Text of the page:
Side Project Brewing | O.W.K.
It’s been almost (exactly) two years since this extremely limited release from Side Project came out. While many who are familiar with O.W.K still consider it to be the best beer ever produced, perhaps even a larger percentage of people still don’t even know of its existence.
The Side Project
Side Project Brewing, co-founded by Cory and Karen King, opened its Cellar doors in 2014 and its tasting room in 2016, which isn’t very long for a brewery sporting such brewing prowess. Their operation is small and exclusive, and obtaining any of their famous barrel-aged offerings may be more difficult than you think. With no outside distribution, your best shot is to make a trip to Maplewood, Missouri. Either that or attend a festival at which Cory and his team are pouring beers. And if you have trouble finding their tent there, just look for the longest line.
New & Unique
Cory King, who also serves as Side Project’s brewmaster, describes O.W.K. as the “culmination of the brewery’s stout production.” The recipe and process are meant to thoughtfully provoke insight into why Cory truly loves brewing and blending, a passion that he hopes he can pass on to the son whose golden initials are embossed on O.W.K.’s matte black label. Understandably, the beer itself is made up of a unique recipe dissimilar to Side Project’s other stout offerings. This singular stout was designed to fit comfortably in its inevitable resting place: hand-selected Willett Family Estate bourbon barrels. The beer rested for 15 months in 15-year Willett barrels before conditioning on a double dose of naturally processed Ugandan vanilla beans.
Upon release, O.W.K. was available for on-site enjoyment only, with a limit of one bottle per person per day at both of Side Project’s locations. Exclusive member bottles still occasionally float around at private shares; O.W.K.’s last public appearance was at Side Project’s Festival of Barrel-Aged Stouts & Barleywines on February 2, 2020.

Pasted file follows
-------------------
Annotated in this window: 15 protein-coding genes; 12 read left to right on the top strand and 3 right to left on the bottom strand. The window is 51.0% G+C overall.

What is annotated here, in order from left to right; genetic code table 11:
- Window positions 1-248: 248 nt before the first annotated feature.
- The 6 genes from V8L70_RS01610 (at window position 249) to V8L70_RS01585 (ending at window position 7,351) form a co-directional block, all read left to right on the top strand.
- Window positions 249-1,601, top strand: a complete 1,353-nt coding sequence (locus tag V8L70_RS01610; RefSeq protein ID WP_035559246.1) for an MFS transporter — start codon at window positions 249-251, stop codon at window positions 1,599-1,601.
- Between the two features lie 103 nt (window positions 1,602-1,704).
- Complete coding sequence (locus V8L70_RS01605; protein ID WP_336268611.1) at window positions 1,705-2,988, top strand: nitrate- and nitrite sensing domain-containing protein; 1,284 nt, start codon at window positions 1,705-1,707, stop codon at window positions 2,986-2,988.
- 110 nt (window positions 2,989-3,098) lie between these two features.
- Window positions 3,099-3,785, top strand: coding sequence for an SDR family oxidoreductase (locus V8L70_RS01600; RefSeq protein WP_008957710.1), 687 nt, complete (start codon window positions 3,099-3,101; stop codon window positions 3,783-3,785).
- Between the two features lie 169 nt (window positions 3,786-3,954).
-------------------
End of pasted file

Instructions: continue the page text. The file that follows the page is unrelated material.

From the moment I had heard about O.W.K., who brewed it, and what it represented, it immediately became my “white whale.” If you happened to read my event recap on their Invitational, you know that I finally had the opportunity to slay this stout. I touched on its importance briefly in that article, but I felt that a beer of this magnitude deserved the full breakdown. Also note that the pours I received of O.W.K. were not from the bottle, but from a keg packaged in March 2018.
In the glass, O.W.K.’s motor oil thickness is immediately noticeable. As a result, there are no traces of head or lace. Instead, chestnut brown-colored bubbles lazily rise in a broken circle around the ring of the beer. Swirling it lightly in the glass really shows the density of the body, with wine-like legs trailing slowly in the wake of the quickly motionless liquid.
With this beer approaching two years old, the still-dominant vanilla aromas are amazingly prevalent. Bordering on pastry, the initial 1-2 punch of vanilla combined with a rich, sweet, chocolate-forward stout base is something to behold. After a moment, however, an exquisite bourbon-barrel complexity emerges, with notes of charred oak and a touch of caramelized dark fruit.
On the palate, there is a bit more evidence that the vanilla has begun to mellow but does not completely recede. Lightly earthy cacao softens what can only be described as bourbon-soaked brownie batter. Notes of rich marshmallow fudge, vanilla bean and charred oak lead the way for a viscous, boozy warmth that can be felt all the way down.
The mouthfeel on this beer is like nothing I’ve ever experienced. It’s decadently soft and smooth. It’s thick and chewy. It finishes boozy and warm. And it somehow does all of these things simultaneously. At the same time, O.W.K. literally coats your mouth, ensuring that every taste bud experiences the full essence of what this masterpiece has to offer. The chew on the palate and that warmth down the hatch stick around well into that inevitable next sip.
If you ever get the opportunity to try this beer, savor it. It might not be too overly dramatic to say that it will never be topped.
Feature photo courtesy of Side Project Brewing